This story broke several months ago, but today the BBC News web site carried the most thorough and cogent account of the chupacabra mystery – and its solution – that I have seen so far. Here is the link:
While I have loved mythology, folklore, and monsters from an early age, there are few things I find more satisfying than when science and common sense provide an explanation for something that was previously regarded as supernatural. To my mind, a scientific explanation does not make the world a duller, less magical place, and a myth is no less interesting or beautiful for being debunked: it still provides an insight into humanity’s lifelong struggle to explain and understand the world around us.
And of course, the chupacabra will probably remain a potent image in fantasy and supernatural fiction and games. Rightly so: it has earned its place every bit as much as any ghost or ghoul.
Here are some links to game adaptations of the “fantastic” chupacabra:
Rogue Games’ Colonial Gothic Bestiary includes game stats for the chupacabra as well as other legendary American creatures.
If you know of any more great chupacabra resources for gamers and fantasy fans, feel free to add them in the comments below.
Amis francophones! Colonial Gothic en francais: aventures surnaturelles et de complot en la Nouvelle-France des XVII-XVIIIeme siecles? Ou Gevaudin, peut-etre?
(Et ouais, je le sais, j’ecris francais comme un ecolier anglais, ou peut-etre comme une vache folle. Une argument pro-Brexit, le franglais?)
Every so often, I get an email out of the blue from someone who is interested in some corner or another of my long and varied career as a writer for tabletop roleplaying games. They never fail to surprise me – people are still reading things I wrote twenty years ago or more? Inconceivable! – but last weekend I got one that surprised me more than most.
Tamara Rüther is studying for a Master’s degree in Celtic Civilization at Philipps-Universität at Marburg in Germany. As part of a study of how the Celts have been presented in popular culture, she wanted to ask me some questions about my work on the AD&D Celts Campaign Sourcebook from 1992.
Tamara graciously agreed to let me post her questions and my answers here on my blog. I hope you find them interesting. As for me, I’m still staggered that anything I wrote could possibly end up as the object of academic study.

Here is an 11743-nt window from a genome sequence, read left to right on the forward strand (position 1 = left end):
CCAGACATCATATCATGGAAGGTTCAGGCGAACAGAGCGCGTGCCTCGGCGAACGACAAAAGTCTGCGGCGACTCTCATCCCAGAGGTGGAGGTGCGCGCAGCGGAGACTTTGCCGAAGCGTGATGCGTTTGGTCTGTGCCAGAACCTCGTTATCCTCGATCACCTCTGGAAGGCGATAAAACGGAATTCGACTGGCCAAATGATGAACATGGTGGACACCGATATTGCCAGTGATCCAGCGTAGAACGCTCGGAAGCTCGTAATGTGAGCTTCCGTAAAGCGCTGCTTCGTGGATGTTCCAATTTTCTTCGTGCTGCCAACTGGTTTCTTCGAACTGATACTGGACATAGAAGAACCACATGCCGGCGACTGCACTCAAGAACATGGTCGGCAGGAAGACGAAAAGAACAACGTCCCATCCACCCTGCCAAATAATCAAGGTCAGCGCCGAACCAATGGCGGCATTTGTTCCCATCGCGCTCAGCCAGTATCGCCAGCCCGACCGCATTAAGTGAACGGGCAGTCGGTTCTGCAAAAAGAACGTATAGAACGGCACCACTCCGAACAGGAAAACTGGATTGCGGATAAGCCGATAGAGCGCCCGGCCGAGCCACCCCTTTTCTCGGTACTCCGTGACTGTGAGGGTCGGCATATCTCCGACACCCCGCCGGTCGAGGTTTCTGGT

– My first question then would be, whether TSR asked you to write the Sourcebook or whether you approached them about it?
– Was it your first official attempt at writing mythology/history into a fantasy-based roleplay or were there others (and if so how was this one similar or different)?
– Also, I read on your blog that you had started working on a Celtic RPG setting early on in your ‘Gaming career’. Did any of that material make it into the Celts Sourcebook or did you take a completely new approach on it when you started working on the AD&D Sourcebook?
– Possibly a slightly random question – but how much time did you put into research and how easy was it? (I’m asking because some of the books you mentioned are still used in Academia today and they’re not always easy to get.) Did you still have access to University libraries or did you have to find everything elsewhere – and how did it go?
– Also can you think of any books that you used at the time that didn’t make it into the ‘further reading’ section, but that helped with your work? (And if there’s reasons other than space issues, why didn’t they make it into the further reading?)
– Did TSR have any specific requests concerning the Celts Sourcebook (i.e. its accuracy, for example whether things should be closer to the truth or easier to understand) or were you able to do whatever you wanted? And did they do much editing after you were done?
– How closely did you work with the illustrator of the Sourcebook, or did you have any influence on the graphics at all?